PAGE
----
The United States on September 8 formally requested a vote of the United Nations Security Council on a U.S. resolution to impose severe new economic sanctions on North Korea over its latest nuclear test, despite resistance from China and Russia.
The resolution, which the U.S. mission to the UN said it wants the UN council to vote on September 11, would impose an oil embargo on North Korea and ban its exports of textiles as well as the hiring of North Korean laborers abroad, mostly by Russia and China, U.S. media have reported. It also reportedly would impose an asset freeze and travel ban on leader Kim Jong Un.
U.S. officials have said they want tough sanctions to maximize pressure on Pyongyang to agree to negotiations aimed at ending its nuclear and missile tests.
UN diplomats said the latest U.S. proposals would be the toughest ever imposed on North Korea in punishment for its sixth and largest nuclear bomb test on September 3.
North Korean ally China and neighboring Russia have resisted further sanctions, although both nations' UN representatives participated in discussions about a new round of sanctions this week.
Russian President Vladimir Putin said this week that sanctions alone could not resolve the impasse on the Korean Peninsula. Both Beijing and Moscow have called for negotiations and a diplomatic solution.
Russian Foreign Minister Sergei Lavrov said on September 8 that it was too early for a vote in the UN Security Council on new North Korean sanctions.
"Work is currently going on over a new resolution in the Security Council and it is still early to make predictions about its final form," Lavrov said at a news conference in Moscow after talks with his French counterpart Jean-Yves Le Drian.
"Along with pressure on the North Korean regime to induce it to abandon provocations in the implementation of its nuclear and missile programs, it is necessary to emphasize and increase the priority of efforts to resume the political process," Lavrov said.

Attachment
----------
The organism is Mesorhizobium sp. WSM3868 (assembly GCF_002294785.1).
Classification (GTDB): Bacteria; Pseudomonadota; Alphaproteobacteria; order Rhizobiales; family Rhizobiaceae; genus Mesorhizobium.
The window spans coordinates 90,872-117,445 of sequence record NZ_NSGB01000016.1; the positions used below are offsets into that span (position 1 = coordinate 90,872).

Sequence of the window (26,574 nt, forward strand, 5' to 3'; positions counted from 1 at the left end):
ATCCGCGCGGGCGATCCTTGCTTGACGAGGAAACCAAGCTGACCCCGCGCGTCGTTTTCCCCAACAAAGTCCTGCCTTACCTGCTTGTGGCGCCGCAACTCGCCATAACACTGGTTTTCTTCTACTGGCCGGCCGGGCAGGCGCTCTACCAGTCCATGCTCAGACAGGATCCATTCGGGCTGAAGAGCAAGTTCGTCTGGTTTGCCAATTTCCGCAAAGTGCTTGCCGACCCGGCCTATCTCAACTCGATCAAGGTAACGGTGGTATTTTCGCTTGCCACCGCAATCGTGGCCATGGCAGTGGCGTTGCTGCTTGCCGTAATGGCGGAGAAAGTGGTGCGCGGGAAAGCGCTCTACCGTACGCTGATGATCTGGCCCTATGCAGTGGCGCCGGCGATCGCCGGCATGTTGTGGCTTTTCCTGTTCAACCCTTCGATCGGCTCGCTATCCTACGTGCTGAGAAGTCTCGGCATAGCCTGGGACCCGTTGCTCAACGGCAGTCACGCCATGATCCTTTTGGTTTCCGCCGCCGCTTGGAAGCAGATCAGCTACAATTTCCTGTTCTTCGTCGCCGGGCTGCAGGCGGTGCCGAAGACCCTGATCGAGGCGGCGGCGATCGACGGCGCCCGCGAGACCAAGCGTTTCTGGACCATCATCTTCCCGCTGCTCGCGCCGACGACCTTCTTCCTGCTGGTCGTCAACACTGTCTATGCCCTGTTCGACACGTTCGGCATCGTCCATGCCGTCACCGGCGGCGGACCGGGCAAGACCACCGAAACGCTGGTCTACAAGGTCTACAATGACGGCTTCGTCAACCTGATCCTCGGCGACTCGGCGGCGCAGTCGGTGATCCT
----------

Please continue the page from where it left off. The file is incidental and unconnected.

News agencies Reuters and AFP cited UN diplomatic sources saying that they doubted either China or Moscow, both of which have the power to veto UN council resolutions, would accept anything more stringent than a ban on imports of North Korean textiles.
Chinese officials have expressed fear that imposing an oil embargo could trigger instability in North Korea, and Putin has expressed concern that such stringent measures would hurt the nation's impoverished citizens as much as the government.
The UN council earlier this summer passed economic sanctions aimed at thwarting about a third of North Korea's earnings from exports, in what were the harshest measures to date.
The renewed debate on sanctions at the UN came as South Korea reported detecting small traces of radioactive particles that could have come from the detonation of what Pyongyang said was its most powerful hydrogen bomb in an underground test last weekend.
Radioactive isotopes of Xenon were detected in samples taken on land, sea, and air, but were too small to hurt people or the environment, Seoul's Nuclear Safety and Security Commission said.
South Korean officials have said they are bracing for a possible further missile test by North Korea when it marks its founding anniversary on September 9.
Experts say Pyongyang appears close to its goal of developing a powerful nuclear weapon capable of reaching the United States, something U.S. President Donald Trump has vowed to prevent.